Leo Harry Stavros died on Friday, Nov. 22, 2019, at the age of 94. The twinkle never left his eye, and until the end, when anyone asked how he was, he replied, “I’m a delight” and then insisted on a hug. His wit, passion for life, love of people, gratitude and humor carried him to the end.
The son of a Greek immigrant, Leo was born on Feb. 2, 1925, in Salt Lake City and raised in Idaho Falls, one of five children. He got his first job at the age of 7, selling magazines in restaurants and bars to help the family during the Great Depression. Later, he worked in his father’s shoe repair shop and midnight grocery.
Leo’s family was considered unusual because of their Greek lineage, yet Leo assimilated well, excelling in sports and academics, and as a student leader. In his senior year at Idaho Falls High School, Leo was elected student body president. Soon thereafter, Leo addressed a special school assembly to announce that he had joined the Navy and would be leaving soon to help with the war effort.
The Navy sent Leo to Idaho State University, then to Montana School of Mines, where he roomed with Bud Lilly, of later fly-fishing fame; the two remained lifelong friends. Next, Leo was ordered to report to the University of Wisconsin, Madison, where he received a degree in naval science and an appointment to become a Navy officer.
Leo was then assigned to an escort carrier, the USS Mindoro. He was commissioned at Pier 91 in Seattle and spent his 21st birthday sailing through the Panama Canal. Before he left active duty and returned to Madison to obtain a degree in civil engineering, Leo also studied at the United States War College.
Although he was offered engineering positions in Wisconsin, Leo’s father asked that he return to Idaho to help in the family grocery and assist with getting his siblings through college, and Leo couldn’t refuse. He worked with his family, building up their grocery business, then established an insurance business. He moved to Seattle and became a State Farm district manager. But he longed for Idaho and having first skied in Sun Valley in the early 1950s, he chose the Wood River Valley as his home. On Jan. 1, 1965, Leo took ownership of what had been the Golden Rule Store, located on Main Street in Hailey. He renamed it the Triple S Market. Hailey had about 1,100 people and he memorized the names in the phone book so he could greet his grocery customers properly.
Leo was a great marketer and the store flourished. Some locals still remember the annual “The Boss Is Gone” sale; before Leo left on vacation, he bought five 100-pound bags of peanuts and ads encouraged shoppers to fill their pockets with peanuts and throw the shells on the floor—although the store had to be swept so the carts could roll through, the shelves weren’t cleaned until Leo returned. In 1973, Leo bought the General Store in Elkhorn Village, running both businesses for some years, then just the Elkhorn location until his retirement in 1988.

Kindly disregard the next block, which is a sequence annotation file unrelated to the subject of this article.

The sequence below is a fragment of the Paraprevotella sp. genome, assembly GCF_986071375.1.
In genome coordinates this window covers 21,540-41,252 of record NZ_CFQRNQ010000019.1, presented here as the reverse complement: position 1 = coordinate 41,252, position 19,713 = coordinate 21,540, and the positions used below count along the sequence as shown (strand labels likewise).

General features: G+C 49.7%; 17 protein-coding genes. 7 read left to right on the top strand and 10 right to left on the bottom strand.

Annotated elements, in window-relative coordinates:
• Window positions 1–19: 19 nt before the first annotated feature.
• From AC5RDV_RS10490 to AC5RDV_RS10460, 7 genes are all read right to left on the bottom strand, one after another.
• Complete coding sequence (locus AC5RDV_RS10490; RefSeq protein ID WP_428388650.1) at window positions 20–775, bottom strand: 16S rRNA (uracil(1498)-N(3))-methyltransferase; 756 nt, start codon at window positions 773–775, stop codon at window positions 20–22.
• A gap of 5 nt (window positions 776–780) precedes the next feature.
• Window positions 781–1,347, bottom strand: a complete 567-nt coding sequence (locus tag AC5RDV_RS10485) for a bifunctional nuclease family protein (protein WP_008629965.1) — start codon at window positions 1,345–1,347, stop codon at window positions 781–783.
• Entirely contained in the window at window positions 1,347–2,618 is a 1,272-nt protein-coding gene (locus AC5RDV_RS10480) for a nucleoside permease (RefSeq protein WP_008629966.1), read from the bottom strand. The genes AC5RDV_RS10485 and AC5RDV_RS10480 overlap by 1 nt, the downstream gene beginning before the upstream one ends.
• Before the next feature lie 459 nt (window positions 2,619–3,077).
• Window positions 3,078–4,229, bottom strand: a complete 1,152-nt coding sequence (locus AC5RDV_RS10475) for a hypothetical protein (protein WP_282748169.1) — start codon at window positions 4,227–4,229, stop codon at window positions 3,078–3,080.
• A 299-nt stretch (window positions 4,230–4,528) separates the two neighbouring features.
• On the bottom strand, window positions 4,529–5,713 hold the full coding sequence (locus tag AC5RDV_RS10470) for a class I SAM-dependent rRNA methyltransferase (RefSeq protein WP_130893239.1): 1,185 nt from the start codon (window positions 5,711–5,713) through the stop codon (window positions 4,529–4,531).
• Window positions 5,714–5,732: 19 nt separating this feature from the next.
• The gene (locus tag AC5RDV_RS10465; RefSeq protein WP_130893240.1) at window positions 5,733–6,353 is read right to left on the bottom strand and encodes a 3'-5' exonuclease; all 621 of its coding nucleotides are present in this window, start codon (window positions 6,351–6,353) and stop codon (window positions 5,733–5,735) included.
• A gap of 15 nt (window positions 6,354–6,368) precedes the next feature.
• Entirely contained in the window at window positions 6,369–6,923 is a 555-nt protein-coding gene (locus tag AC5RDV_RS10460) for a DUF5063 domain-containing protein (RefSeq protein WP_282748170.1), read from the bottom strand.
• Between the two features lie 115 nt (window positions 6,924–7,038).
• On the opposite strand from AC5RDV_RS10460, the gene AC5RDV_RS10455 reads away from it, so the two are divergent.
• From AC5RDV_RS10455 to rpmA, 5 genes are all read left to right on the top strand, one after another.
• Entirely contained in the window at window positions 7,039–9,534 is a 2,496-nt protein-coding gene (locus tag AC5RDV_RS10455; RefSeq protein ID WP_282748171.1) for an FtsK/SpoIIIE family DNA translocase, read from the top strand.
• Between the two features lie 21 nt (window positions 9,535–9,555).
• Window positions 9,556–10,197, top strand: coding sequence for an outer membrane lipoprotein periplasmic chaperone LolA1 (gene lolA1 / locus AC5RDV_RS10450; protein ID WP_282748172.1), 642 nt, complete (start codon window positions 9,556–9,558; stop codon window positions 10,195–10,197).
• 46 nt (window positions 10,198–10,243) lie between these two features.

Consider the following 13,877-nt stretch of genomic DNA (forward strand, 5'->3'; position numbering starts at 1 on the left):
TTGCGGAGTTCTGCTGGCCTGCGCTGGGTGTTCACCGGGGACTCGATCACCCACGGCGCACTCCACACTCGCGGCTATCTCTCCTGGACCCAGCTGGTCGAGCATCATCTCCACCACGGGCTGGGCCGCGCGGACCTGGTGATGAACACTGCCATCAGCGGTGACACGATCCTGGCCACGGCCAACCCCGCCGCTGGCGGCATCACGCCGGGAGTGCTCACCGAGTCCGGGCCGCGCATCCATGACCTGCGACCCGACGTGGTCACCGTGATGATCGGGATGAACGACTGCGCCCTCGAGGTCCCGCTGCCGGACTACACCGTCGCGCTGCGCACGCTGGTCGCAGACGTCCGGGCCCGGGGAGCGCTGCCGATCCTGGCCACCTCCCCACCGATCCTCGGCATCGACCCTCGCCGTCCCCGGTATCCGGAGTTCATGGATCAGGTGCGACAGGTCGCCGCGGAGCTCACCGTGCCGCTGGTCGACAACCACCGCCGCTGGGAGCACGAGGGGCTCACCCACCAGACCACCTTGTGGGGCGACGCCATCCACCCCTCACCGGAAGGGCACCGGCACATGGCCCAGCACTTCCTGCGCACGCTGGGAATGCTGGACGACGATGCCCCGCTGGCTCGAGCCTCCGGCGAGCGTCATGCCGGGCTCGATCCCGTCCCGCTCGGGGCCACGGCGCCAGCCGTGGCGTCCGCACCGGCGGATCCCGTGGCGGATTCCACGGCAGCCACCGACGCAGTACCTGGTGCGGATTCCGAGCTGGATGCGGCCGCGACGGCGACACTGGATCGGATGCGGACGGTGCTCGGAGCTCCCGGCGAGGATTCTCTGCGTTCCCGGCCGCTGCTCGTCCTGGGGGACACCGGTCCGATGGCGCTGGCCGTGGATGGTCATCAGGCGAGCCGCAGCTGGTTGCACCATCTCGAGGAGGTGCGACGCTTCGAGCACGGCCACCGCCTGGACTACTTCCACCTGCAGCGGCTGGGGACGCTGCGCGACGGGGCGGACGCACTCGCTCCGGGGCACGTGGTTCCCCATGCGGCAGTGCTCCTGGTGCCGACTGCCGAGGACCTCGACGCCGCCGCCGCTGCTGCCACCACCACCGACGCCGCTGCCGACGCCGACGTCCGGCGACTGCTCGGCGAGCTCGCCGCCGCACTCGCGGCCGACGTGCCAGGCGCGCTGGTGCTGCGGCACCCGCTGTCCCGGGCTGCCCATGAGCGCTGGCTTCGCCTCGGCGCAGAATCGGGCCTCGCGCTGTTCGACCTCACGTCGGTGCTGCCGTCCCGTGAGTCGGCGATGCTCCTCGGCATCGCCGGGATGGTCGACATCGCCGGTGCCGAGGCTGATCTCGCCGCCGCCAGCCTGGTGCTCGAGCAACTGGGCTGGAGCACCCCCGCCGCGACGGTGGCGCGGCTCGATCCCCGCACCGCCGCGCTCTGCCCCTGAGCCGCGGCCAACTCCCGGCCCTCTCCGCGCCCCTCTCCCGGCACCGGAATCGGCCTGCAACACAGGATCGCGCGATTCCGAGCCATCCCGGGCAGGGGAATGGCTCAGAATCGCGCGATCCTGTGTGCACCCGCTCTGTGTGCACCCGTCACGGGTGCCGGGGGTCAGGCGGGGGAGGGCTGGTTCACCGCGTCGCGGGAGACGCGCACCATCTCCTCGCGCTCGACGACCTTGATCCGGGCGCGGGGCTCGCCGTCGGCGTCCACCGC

Leo was a 50-year Rotarian, served on the Blaine County Hospital board and was president of both the Hailey Chamber of Commerce and the Days of the Old West celebration. He chaired a fundraising effort for the Senior Connection and was grateful to be a two-time cancer survivor.
In the summer of 1991, Leo met his wife, Marcia, on a hike to Pioneer Cabin, discovering that she had also graduated from the University of Wisconsin. Leo often said “that’s when the rodeo started.” Walking side by side, they shared nearly 30 years together, enjoying an extraordinary love, an infectious joie de vivre and a deep and abiding gratitude. Although they traveled often, their favorite times were with family and friends, whether at their annual Greek Party or gathered ’round the dining room table with seemingly bottomless bottles of red wine.
Leo always said that life owed him nothing and that he hoped he could die in his beloved Idaho. He got his wish, dying in the Hailey home he lived in for nearly 50 years, surrounded by family, friends, laughter, love and a deep and abiding peace.
Leo is survived by his wife, Marcia Mode-Stavros, as well as four children from his prior marriages to Jeane Abbott and Marilyn Partington: Terry (Dominic) Varacalle, of Las Vegas; Bill (Linda) Stavros, of Hailey; Kimberley (Craig) Jacobson, of Idaho Falls; Coral Stavros, of Newnan, Ga.; as well as seven grandchildren and eight great-grandchildren, with the ninth, a baby to be named Leo, scheduled to arrive in February.
Visitation will be held at Light on the Mountains Spiritual Center (12446 Highway 75, south of Ketchum) on Friday, Dec. 6, from 5-7 p.m. The funeral service will be held at the Hailey Community Campus Theater (1050 Fox Acres Road, Hailey) on Saturday, Dec. 7, at 11 a.m., followed by burial in the Hailey Cemetery.
The family wishes to thank Dr. Richard Paris, whom Leo credited with playing a pivotal role in his longevity over their 30-year physician/patient relationship. Leo shared a special bond with Deb Smith, caregiver extraordinaire, as well as the team from Hospice and Palliative Care of the Wood River Valley. In lieu of flowers, the family asks that any memorials be given to Hospice (P.O. Box 4320, Ketchum, ID 83340) so others may benefit from their wise and tender care.
Family and friends are invited to share stories, memories, photos, and light a candle at www.woodriverchapel.com.